Wednesday, 21 March 2012

From the Shelf: Lost Languages by Andrew Robinson

I happen to have a thing about historical mysteries, and I also happen to have a thing about the history of writing.  These two interests of mine seem to have come together admirably in Andrew Robinson's Lost Languages: The Enigma of the World's Undeciphered Scripts.

'Lost Languages' is a bit of a misnomer in this case.  'Lost Writing Systems' would've been a more accurate if less poetic title.  While lost languages often walk hand in hand with lost writing systems, that isn't always expressly the case, as Robinson makes clear.  For example, the famous case of the decipherment of Linear B showed that the Linear B tablets recorded a very archaic form of Greek.  Likewise, ancient Egyptian hieroglyphs expressed a form of archaic Egyptian quite similar to Coptic, which was still a living (if only strictly liturgical) language.  This isn't a book about the lost languages, it's a book about lost writing systems (in the sense that their meaning is largely lost to us), and about attempts at decipherment.  What makes this book fascinating is how culture often seems to inform the decipherment of scripts.  As such, Robinson throws in a lot about the history of each culture, as well as the technical details of decipherment.  Robinson gives us a taste of the history of writing, bringing to life a human need that has spanned the ages.

This need is the need to organise, record and remember, and it is the single most fascinating thing about this book.  People say we now live in an 'Information Society'; but I believe that we always have, just in ways that have been limited by the available tools and infrastructure around us.  This desire to order and make sense of our world has led to the invention of many hundreds of different scripts, of varying degrees of complexity and efficiency (Robinson highlights the fact that Japanese is the most inefficient writing system in the world, yet Japan has one of the world's highest levels of literacy).  Throughout time, human ingenuity has been funnelled into the activity of writing and recording, even if it means re-inventing the wheel again and again.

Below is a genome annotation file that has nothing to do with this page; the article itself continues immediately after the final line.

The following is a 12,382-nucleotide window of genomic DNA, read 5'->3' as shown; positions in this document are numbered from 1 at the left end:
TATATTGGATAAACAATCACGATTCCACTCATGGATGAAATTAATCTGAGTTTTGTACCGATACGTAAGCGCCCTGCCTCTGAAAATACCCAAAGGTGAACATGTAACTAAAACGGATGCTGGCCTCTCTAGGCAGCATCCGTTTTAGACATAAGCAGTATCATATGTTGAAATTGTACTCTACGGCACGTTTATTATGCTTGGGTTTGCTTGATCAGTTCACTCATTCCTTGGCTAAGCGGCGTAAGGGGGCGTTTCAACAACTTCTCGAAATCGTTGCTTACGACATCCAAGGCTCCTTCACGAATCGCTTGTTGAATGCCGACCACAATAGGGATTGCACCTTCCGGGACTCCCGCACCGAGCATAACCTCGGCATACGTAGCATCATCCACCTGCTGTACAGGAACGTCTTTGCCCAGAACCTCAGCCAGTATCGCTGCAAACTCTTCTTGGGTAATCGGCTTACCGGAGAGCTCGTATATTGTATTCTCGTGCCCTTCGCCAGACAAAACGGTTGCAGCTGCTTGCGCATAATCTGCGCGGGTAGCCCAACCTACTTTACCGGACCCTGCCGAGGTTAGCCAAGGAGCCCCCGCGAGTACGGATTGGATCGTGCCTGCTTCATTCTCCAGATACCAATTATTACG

The mysterious rongorongo script.
The most intriguing example of this is the rongorongo script of Easter Island, a relatively young script which died possibly within the space of 90 years.  No one knows exactly when it was invented or when it died out, what it was used for or what any of the beautifully cartoon-like characters mean.  But somehow, for some reason, someone on this isolated little island in the middle of nowhere felt the need to invent a complex script that flourished for a short time before its flame suddenly and dramatically died out with the coming of the slave trade and disease from the West.  And yet this writing system, constructed about the 18th-19th century, shares striking similarities with a totally unrelated system (The Indus Valley Script), which died out nearly 3 millennia before.

An Indus Valley seal.
What I found most enlightening about Robinson's book is the fact that nearly all the scripts he highlights were created not in order to create but to record.  There are no great epics or literary works to be found amongst the earliest records.  Nor are there mythologies, histories, or philosophies.  Most of the earliest writings deal with records, itineraries, calendars, and lists of people - slaves or kings.  What drove people to invent writing?  It was a need to record, enumerate and catalogue information.  To order our world, even to the most mundane degree.  That is what those first pioneers, the inventors of writing, bequeathed to us.  Their's was an information society as much as ours was, and Lost Languages gives an intriguing insight into the lost information societies of yesteryear.

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